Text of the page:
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UMMC Earns National Telehealth Center of Excellence Designation

The University of Mississippi Medical Center joins the Medical University of South Carolina as the nation's two newly named National Telehealth Centers of Excellence.

Source: ThinkStock

By Eric Wicklund

- The University of Mississippi Medical Center has been named a National Telehealth Center of Excellence, the second health system to earn the federal distinction.

Jackson-based UMMC was recognized for its 14-year-old telehealth and telemedicine program by the Health and Human Services Department’s Health Resources and Services Administration (HRSA) just days after the Medical University of South Carolina (MUSC) was also named a center of excellence. The awards come with a $600,000 grant to help each health system become a national model and an opportunity to earn $2 million more in funding over the next two years.

“UMMC’s selection as a national Telehealth Center of Excellence is affirmation of our mission and responsibility to bring high-quality healthcare to all Mississippians, especially those in rural, underserved areas,” LouAnn Woodward, UMMC’s vice chancellor for health affairs and dean of the School of Medicine, said in a press release.

UMMC offers telehealth services in more than 35 specialties, as well as a tele-emergency care platform that connects with emergency departments in 17 rural Mississippi hospitals. Overall, the health system connects with more than 200 healthcare sites across the state, accounting for 500,000 patient visits in 69 of the state’s 82 counties.

Michael Adcock, executive director of UMMC’s Center for Telehealth, said the designation will help the center expand to new areas and programs.

“While our center has been able to show some impressive outcomes, we have not had the staff to focus on researching telehealth delivery models and outcome comparisons,” he said in the press release. “That is vital work that needs to be done, and we are well positioned to do it. This funding and designation will allow us to build on our comprehensive program and develop the research to support further changes in models of delivery.”

Among UMMC’s notable telehealth programs is the Diabetes Telehealth Network, a first-of-its-kind statewide remote patient management program launched in 2014. According to UMMC officials, the first 100 patients enrolled in the program experienced an average 1.7 percent reduction in the A1C levels, did not visit the ER or check into the hospital for a health issue and collectively saved $339,184 in healthcare costs.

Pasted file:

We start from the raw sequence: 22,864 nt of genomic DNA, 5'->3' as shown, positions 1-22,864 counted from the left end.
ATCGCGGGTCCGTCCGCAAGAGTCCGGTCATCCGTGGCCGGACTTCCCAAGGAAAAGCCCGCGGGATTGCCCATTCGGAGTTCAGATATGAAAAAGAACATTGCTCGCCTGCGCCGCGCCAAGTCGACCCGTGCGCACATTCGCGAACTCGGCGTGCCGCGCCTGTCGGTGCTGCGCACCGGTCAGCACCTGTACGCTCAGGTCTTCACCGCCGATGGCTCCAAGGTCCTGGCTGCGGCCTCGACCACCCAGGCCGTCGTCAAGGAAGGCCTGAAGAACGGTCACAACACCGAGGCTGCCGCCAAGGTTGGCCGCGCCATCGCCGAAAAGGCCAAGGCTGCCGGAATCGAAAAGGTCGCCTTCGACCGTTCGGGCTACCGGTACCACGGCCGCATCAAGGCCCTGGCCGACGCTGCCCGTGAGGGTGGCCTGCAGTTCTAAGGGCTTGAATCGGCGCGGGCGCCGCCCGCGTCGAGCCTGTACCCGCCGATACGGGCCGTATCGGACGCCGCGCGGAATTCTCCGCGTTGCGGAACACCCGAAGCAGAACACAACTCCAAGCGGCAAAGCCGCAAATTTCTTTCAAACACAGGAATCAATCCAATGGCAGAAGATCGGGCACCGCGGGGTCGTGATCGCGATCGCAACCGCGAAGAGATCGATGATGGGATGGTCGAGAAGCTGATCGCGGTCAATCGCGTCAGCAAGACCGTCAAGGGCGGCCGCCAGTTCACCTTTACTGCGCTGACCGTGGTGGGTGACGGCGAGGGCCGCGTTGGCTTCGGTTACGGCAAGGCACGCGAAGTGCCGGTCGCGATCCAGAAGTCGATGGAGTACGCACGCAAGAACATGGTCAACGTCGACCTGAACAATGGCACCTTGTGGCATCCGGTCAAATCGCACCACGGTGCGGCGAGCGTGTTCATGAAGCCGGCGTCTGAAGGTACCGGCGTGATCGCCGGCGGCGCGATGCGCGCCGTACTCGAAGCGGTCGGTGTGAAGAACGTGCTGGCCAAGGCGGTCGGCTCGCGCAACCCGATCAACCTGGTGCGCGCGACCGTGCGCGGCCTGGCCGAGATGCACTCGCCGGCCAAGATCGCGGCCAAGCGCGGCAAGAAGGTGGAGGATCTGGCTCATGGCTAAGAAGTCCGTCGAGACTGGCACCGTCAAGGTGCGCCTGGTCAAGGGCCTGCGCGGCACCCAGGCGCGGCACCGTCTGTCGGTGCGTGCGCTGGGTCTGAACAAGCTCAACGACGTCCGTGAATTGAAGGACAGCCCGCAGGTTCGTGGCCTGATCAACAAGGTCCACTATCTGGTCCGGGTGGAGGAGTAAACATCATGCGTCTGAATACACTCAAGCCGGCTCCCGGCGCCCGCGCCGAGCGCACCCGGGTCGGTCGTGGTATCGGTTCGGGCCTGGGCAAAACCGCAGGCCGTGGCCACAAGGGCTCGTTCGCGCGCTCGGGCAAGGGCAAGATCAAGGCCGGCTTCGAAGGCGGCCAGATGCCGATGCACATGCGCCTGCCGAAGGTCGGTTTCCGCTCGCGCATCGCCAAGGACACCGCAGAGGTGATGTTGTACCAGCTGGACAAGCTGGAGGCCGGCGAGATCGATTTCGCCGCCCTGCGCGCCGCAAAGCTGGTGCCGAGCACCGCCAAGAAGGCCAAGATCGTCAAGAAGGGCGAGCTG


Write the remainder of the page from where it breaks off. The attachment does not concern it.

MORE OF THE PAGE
The program was expanded throughout the South in 2016, and modified to serve other chronic care populations, including those with COPD, heart failure, hypertension and asthma.

“We are offering this service not only to patients in Mississippi, but outside of the state as well. We want the success of this program to impact as many lives as possible,” Adcock said at the time.

UMMC and MUSC join a network of HRSA-funded telehealth resource centers scattered across the nation. The 12 regional and two national centers are designed to provide guidance and support for telehealth and telemedicine programs, both new and established.

The Telehealth Center of Excellence concept is a new one, included in this year’s budget and authorized by Section 711(b)(5) of the Social Security Act (42 U.S.C. 912(b)(5)) and directed by the Joint Explanatory Statement accompanying the Consolidated Appropriations Act, 2017 (Public Law No. 115-31).

“The range and use of telehealth services has expanded over the past several decades,” HRSA officials say in the report laying out the application process for a Telehealth Center of Excellence grant, which was to be awarded to two public academic medical centers. “Traditional telehealth models deliver care to patients at a series of originating (or spoke) sites from a specialist working at a distant (or hub) site. It has proven capabilities to reduce travel time, increase access to specialty care, and improve patient safety, quality of care, and provider support.”

“Telehealth services can be especially beneficial to rural communities, which are often older and sicker than their urban counterparts and have fewer specialists per capita,” the report continues. “Medically underserved areas, particularly those with high rates of chronic disease and poverty, can benefit from using telehealth technology to receive vital health care services close to home.”

UMMC’s designation drew praise from several prominent telehealth advocates, including U.S. Senator Thad Cochran, R-Miss.

“The University of Mississippi Medical Center’s successful program is already a model for national telehealth expansion,” Cochran, a frequent supporter of telehealth legislation, said in a prepared statement. “As a Center of Excellence, UMMC will be able to demonstrate to a broader audience how to use telehealth to increase patient access to care and decrease costs.”

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